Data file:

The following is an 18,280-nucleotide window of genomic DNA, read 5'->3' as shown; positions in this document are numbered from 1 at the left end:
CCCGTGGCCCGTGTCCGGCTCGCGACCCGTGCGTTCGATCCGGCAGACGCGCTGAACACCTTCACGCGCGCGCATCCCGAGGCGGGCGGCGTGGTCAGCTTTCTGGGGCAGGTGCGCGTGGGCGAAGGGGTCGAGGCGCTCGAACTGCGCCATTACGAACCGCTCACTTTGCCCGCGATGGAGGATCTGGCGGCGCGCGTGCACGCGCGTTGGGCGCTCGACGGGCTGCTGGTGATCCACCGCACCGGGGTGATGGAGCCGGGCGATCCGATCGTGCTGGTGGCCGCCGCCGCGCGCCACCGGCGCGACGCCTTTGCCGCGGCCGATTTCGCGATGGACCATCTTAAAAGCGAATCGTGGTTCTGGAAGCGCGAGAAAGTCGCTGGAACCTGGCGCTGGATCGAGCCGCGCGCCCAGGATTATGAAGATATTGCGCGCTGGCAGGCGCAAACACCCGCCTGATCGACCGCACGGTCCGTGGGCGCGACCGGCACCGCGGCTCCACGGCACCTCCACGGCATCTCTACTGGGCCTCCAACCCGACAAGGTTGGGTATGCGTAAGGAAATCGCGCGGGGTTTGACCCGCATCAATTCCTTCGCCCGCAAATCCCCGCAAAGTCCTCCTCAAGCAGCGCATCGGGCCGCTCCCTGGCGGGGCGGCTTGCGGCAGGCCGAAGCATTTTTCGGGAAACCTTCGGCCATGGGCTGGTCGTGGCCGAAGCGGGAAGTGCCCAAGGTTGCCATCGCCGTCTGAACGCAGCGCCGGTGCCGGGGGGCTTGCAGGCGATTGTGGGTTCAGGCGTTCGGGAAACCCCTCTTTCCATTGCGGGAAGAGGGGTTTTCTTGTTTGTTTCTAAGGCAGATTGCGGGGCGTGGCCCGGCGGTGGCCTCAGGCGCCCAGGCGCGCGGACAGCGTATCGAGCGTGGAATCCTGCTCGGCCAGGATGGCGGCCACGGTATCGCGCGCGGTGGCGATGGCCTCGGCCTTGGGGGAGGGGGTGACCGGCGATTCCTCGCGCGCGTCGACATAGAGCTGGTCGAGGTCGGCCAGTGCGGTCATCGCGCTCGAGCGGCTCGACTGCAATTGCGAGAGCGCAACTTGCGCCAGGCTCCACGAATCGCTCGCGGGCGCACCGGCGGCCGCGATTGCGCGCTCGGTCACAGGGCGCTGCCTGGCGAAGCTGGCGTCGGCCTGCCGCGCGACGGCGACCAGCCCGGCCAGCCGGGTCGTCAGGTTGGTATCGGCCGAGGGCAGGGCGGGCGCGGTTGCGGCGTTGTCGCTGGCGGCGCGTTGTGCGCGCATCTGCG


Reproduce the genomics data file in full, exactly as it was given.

The following is an 18,280-nucleotide window of genomic DNA, read 5'->3' as shown; positions in this document are numbered from 1 at the left end:
CCCGTGGCCCGTGTCCGGCTCGCGACCCGTGCGTTCGATCCGGCAGACGCGCTGAACACCTTCACGCGCGCGCATCCCGAGGCGGGCGGCGTGGTCAGCTTTCTGGGGCAGGTGCGCGTGGGCGAAGGGGTCGAGGCGCTCGAACTGCGCCATTACGAACCGCTCACTTTGCCCGCGATGGAGGATCTGGCGGCGCGCGTGCACGCGCGTTGGGCGCTCGACGGGCTGCTGGTGATCCACCGCACCGGGGTGATGGAGCCGGGCGATCCGATCGTGCTGGTGGCCGCCGCCGCGCGCCACCGGCGCGACGCCTTTGCCGCGGCCGATTTCGCGATGGACCATCTTAAAAGCGAATCGTGGTTCTGGAAGCGCGAGAAAGTCGCTGGAACCTGGCGCTGGATCGAGCCGCGCGCCCAGGATTATGAAGATATTGCGCGCTGGCAGGCGCAAACACCCGCCTGATCGACCGCACGGTCCGTGGGCGCGACCGGCACCGCGGCTCCACGGCACCTCCACGGCATCTCTACTGGGCCTCCAACCCGACAAGGTTGGGTATGCGTAAGGAAATCGCGCGGGGTTTGACCCGCATCAATTCCTTCGCCCGCAAATCCCCGCAAAGTCCTCCTCAAGCAGCGCATCGGGCCGCTCCCTGGCGGGGCGGCTTGCGGCAGGCCGAAGCATTTTTCGGGAAACCTTCGGCCATGGGCTGGTCGTGGCCGAAGCGGGAAGTGCCCAAGGTTGCCATCGCCGTCTGAACGCAGCGCCGGTGCCGGGGGGCTTGCAGGCGATTGTGGGTTCAGGCGTTCGGGAAACCCCTCTTTCCATTGCGGGAAGAGGGGTTTTCTTGTTTGTTTCTAAGGCAGATTGCGGGGCGTGGCCCGGCGGTGGCCTCAGGCGCCCAGGCGCGCGGACAGCGTATCGAGCGTGGAATCCTGCTCGGCCAGGATGGCGGCCACGGTATCGCGCGCGGTGGCGATGGCCTCGGCCTTGGGGGAGGGGGTGACCGGCGATTCCTCGCGCGCGTCGACATAGAGCTGGTCGAGGTCGGCCAGTGCGGTCATCGCGCTCGAGCGGCTCGACTGCAATTGCGAGAGCGCAACTTGCGCCAGGCTCCACGAATCGCTCGCGGGCGCACCGGCGGCCGCGATTGCGCGCTCGGTCACAGGGCGCTGCCTGGCGAAGCTGGCGTCGGCCTGCCGCGCGACGGCGACCAGCCCGGCCAGCCGGGTCGTCAGGTTGGTATCGGCCGAGGGCAGGGCGGGCGCGGTTGCGGCGTTGTCGCTGGCGGCGCGTTGTGCGCGCATCTGCG